Ways to further infuriate an upset customer

by Rebecca Morgan, CSP, CMC on October 1, 2014

I’m remodeling my kitchen and selected the granite fabricators based on my neighbors’ reports on their great customer service. I found that to be true all along the way until the end.

When the granite was installed, we discovered they’d made the sink cutout template wrong so the overhang over the sink was right on three sides but not on the front. My contractor had several discussions with the rep beforehand ensuring the overhang was to be the same on all 4 sides, and reiterating it with the guy sent out to ensure the job template was right before cutting the stone.

It may not seem like a big deal, but 3/8″ can make the difference between brushed crumbs landing in the sink vs. on the sink edge, which would be a pain to clean.

When the granite was being installed, my contractor pointed out the problem immediately to the installers. The three installers wanted to scrap the $800 piece of granite.

I called the fabrication rep immediately and left him a message.

My contractor and I explored my options. If we made the fabricator tear out the granite, it would cost them $800 for the granite, 3 guys 2-3 hours at $50/hr to tear it out and install the new piece, an hour of fabrication time, plus repairing any damage to the cabinets. All in all, we figured the company would be out close to $1500 to make it right.

A week later, no word from the rep. However, I did get a bill, minus a 3.2% discount for the wrong template.

What????

This was not acceptable, nor was not hearing from the rep about my unhappiness. I’d expected he would call within a day or two to explore the options. If he had to check with the owner, I would have appreciated an email or call telling me this.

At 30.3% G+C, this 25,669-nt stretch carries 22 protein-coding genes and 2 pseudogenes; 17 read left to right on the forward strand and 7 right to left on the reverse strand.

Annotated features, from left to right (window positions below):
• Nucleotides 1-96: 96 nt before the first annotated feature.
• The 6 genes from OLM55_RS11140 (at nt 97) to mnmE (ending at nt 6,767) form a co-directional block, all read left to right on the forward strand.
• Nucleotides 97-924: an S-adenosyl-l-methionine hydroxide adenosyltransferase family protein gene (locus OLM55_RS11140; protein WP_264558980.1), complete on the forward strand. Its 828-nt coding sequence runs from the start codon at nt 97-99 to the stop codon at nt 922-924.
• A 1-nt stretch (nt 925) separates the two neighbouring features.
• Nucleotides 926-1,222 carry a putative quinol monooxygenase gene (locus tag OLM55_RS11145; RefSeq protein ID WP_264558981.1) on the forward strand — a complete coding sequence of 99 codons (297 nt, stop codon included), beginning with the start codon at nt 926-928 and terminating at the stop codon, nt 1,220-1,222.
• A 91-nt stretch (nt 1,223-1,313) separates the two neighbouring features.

Nothing.

When I got the invoice a week after the install, I emailed him immediately expressing my disappointment that I hadn’t heard from him in a week and the $105 wasn’t sufficient. I asked him to call me immediately. He did.

He seemed nonchalant when I asked him how he came up with the 3.2% discount. He said, “The countertop is functional. There’s nothing really wrong with it.”

Wrong thing to say to a customer who will have to live with the mistake for decades. There *was* something wrong with it — it was cut wrong! He was discounting my desire to have it done to the specs we’d all agreed upon.

He continued to tell me how much time he’d spent on this, how it was a tight fit (which I knew, and really had nothing to do with the wrong cut). He said he’d spent way more time making sure it would all fit than he normally does. This was all really irrelevant to addressing the problem at hand.

I thanked him for all his efforts and told him I appreciated it. I told him i’d chosen them because of my neighbors’ stellar reviews of their service. However, I didn’t think waiting a week to get back to me and then only after I prompted him was stellar service.

“I’ve been really busy” was his response. Really? So busy you can’t connect with an upset customer to explore resolution options?

He offered to have the guys come tear out the counter, but the backsplash was now being installed. Had he suggested that a week ago, I would have considered it. But now it was too late.

Finally, after more discussion, he offered to “split the difference” with me. When I asked what that looked like, he said a number that was 23% of the total. Since I didn’t want to have the counter torn out, it seemed like a fair resolution for my having to live with their mistake.

So the lessons for you on dealing with an upset customer:

* Contact the customer immediately once you know there is a problem. Even if you don’t have a resolution, tell them what you’re going to do and when you’ll get back to them. By waiting, you not only irritate them more, options disappear.

* When you do talk to them, don’t trivialize their issue. It’s important to them, even if it seems small to you.

* Don’t insult them with tiny dispensation for your mistake.

* Dont harp on irrelevant details. Stick to finding a resolution to the problem at hand.

* Don’t make excuses. Being “really busy” is not something to tell a customer. It says the customer isn’t as important as what else has kept you “really busy.”

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